For the past several years I’ve been sending up flares about the pending arrival of several million dollars in added property taxes being spun out of the four new downtown Oak Park highrises.
Love them, hate them, doesn’t matter. Vantage, The Emerson, Albion and Eleven33 are going to produce an additional $3 million-plus in local property taxes. Every year. Some estimate it will be closer to $4 million when the buildings hit full occupancy.
New development on Madison Street including townhouses, a coming Pete’s grocery store, new assisted living for seniors, will also boost the village’s tax base.
Couple the new development with the imminent end of Oak Park’s two largest tax increment financing (TIF) districts – greater downtown Oak Park and Madison Street – and the moment of truth for Oak Park taxing bodies is upon us.
Before the end of the year every taxing body will approve a new tax levy, which sets the pot of money they seek to collect next year from local taxpayers.
Property tax hikes for non-home rule agencies, like school districts and park districts, under state tax caps are limited by the rate of inflation or 5 percent, whichever is less. But there are exceptions. Top among the exceptions is the ability of taxing bodies to tax the value of new growth coming into the village and to recoup dollars which over decades have been funneled into the village government controlled TIF buckets.
Put these two revenue streams into play and there is a lot of money — millions of dollars – available.
It is a notable number. Maybe not a game-changer for the rest of local taxpayers who pine for their taxes to drop. That’s not likely to happen. But this new money can help mitigate additional, unsustainable tax hikes if local taxing bodies don’t just absorb the new money into their free-spending veins.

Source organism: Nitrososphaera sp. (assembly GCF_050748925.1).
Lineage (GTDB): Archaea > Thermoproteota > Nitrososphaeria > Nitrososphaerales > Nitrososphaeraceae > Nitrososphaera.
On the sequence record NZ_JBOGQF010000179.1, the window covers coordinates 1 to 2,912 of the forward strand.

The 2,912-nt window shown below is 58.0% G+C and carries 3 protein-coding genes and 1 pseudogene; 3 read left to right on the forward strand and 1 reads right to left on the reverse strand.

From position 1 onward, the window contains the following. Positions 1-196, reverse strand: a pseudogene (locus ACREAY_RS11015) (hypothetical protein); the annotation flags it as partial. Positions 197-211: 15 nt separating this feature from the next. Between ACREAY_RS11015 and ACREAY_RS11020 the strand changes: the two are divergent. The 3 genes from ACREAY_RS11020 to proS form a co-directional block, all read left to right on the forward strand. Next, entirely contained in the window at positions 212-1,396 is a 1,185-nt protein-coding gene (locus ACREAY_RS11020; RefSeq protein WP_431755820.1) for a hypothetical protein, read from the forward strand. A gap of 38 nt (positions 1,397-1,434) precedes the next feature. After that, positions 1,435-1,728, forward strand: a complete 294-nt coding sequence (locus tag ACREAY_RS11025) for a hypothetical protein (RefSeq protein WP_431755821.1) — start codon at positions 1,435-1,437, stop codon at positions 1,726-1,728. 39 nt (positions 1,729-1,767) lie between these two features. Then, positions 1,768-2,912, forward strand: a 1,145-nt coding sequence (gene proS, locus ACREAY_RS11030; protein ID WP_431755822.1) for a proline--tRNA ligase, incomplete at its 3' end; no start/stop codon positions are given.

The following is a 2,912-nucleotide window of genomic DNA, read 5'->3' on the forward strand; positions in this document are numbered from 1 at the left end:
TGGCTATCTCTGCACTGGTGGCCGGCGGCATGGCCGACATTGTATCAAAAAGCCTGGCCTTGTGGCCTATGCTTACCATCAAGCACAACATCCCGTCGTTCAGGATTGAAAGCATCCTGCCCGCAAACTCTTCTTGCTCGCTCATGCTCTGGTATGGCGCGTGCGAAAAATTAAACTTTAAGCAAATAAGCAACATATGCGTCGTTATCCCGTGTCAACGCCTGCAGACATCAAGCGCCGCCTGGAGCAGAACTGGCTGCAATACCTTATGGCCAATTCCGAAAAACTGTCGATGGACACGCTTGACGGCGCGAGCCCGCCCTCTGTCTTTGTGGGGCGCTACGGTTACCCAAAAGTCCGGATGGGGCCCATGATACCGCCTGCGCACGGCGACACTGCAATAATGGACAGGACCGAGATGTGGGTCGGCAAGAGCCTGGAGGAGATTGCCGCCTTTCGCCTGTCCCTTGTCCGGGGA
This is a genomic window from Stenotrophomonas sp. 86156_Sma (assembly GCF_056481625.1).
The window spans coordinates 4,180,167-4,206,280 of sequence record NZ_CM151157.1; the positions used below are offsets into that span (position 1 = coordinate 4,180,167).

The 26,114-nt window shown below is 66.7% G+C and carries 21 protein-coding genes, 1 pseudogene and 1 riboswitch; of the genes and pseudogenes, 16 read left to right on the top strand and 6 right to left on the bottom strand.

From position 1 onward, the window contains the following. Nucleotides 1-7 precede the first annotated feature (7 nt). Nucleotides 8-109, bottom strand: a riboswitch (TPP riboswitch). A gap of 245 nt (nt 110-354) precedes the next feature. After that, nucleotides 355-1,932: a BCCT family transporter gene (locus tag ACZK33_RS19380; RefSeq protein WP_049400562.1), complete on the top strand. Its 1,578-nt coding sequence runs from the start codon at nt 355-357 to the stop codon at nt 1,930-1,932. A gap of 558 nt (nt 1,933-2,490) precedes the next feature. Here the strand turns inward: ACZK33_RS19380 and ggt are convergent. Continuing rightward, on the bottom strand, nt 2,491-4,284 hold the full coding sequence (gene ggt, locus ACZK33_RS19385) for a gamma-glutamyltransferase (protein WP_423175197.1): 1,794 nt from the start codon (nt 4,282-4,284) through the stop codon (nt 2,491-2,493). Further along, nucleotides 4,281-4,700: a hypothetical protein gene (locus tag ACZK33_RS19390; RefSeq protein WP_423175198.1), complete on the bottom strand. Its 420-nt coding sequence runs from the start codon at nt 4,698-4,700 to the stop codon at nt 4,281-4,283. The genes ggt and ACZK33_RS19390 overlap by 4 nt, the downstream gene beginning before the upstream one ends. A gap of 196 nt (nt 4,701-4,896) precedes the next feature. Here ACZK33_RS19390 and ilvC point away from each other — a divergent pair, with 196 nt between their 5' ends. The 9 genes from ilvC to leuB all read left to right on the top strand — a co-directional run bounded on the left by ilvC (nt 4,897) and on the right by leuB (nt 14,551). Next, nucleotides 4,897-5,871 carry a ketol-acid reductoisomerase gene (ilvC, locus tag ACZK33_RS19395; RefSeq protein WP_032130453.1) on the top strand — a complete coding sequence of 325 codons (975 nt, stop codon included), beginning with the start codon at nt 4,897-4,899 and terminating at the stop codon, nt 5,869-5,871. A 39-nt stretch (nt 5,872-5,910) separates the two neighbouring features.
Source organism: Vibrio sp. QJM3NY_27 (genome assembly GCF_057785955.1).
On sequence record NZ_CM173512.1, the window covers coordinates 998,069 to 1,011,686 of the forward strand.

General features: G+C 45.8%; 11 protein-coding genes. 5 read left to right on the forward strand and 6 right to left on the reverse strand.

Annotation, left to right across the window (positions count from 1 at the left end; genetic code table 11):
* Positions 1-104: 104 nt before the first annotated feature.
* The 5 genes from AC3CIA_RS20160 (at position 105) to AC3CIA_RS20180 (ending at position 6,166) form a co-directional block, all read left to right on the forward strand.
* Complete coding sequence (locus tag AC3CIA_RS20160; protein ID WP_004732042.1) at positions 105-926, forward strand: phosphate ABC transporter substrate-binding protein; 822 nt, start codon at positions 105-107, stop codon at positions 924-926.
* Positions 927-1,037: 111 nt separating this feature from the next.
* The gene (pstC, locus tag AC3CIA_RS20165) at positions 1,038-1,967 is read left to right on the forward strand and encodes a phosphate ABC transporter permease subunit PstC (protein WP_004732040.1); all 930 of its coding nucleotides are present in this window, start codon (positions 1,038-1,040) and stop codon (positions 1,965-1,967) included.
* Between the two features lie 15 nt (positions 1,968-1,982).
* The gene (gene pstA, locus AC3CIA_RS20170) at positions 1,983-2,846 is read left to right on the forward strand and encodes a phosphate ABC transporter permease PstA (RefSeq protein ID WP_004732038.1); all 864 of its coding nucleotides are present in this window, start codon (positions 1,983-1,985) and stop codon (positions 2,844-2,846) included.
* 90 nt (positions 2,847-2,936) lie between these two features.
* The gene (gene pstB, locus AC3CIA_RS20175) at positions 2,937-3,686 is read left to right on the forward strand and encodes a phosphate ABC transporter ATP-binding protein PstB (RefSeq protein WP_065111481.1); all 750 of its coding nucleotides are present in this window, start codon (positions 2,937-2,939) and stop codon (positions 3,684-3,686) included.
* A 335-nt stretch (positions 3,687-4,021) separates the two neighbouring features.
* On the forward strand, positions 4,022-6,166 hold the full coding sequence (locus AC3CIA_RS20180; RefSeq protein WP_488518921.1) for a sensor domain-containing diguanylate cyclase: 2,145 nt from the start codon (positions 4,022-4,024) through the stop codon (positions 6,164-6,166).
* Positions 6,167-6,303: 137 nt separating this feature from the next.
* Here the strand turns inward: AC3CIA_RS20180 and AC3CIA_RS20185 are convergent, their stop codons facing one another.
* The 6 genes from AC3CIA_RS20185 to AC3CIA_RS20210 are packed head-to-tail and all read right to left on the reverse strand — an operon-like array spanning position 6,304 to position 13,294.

That’s the warning I’ve issued multiple times.
Right now is tax levy season.
The library levy has already gone to the village board, which for odd, historical reasons tacks the library levy onto its own.
So we know the library is asking for its traditional 3 percent hike but is also adding on almost $700,000 which previously had been diverted into the TIF fund.
Oak Park and River Forest High School is just out with its recommendation to the school board that it raise taxes under CPI by the 1.9 percent allowable this year. In addition, it adds all the equalized assessed valuation of property till now in the TIF and new growth (high rises and other new projects).
If approved by the full board on Nov. 21 it will reflect a levy increase of 7.75 percent and compute out to a $5 million increase in property taxes collected.
Still waiting to hear from the other taxing bodies on their plans for levy increases.
Both the library and OPRF are arguing that they need to claim this new property this year or potentially forego including it in subsequent years. I get that. Makes sense that after all the years of seeing tax dollars diverted into the TIF that every taxing body would want to benefit from the hard-won successes of the development work.
That said, claiming the new property does not necessitate taxing to the max. Ask for less total dollars and individual tax bills at least don’t rise as much.
The argument made, so far, by both OPRF and the library that they are only taxing the same amount as the village diverted into the TIFs is weak tea. They are not obligated to continue that level of taxing.
While taxing bodies have the right to benefit from an expanding tax base, so do taxpayers. That was the whole point of the TIFs, the major point of the highrises.
In its presentation to the board, OPRF administrators argue that boosting revenues by $5 million a year will allow it to forestall the next tax referendum.
There’s a reason for tax referendums and it is to give taxpayers a say in how much money they shell out. Delaying that opportunity by taxing to the max right now is not the goal.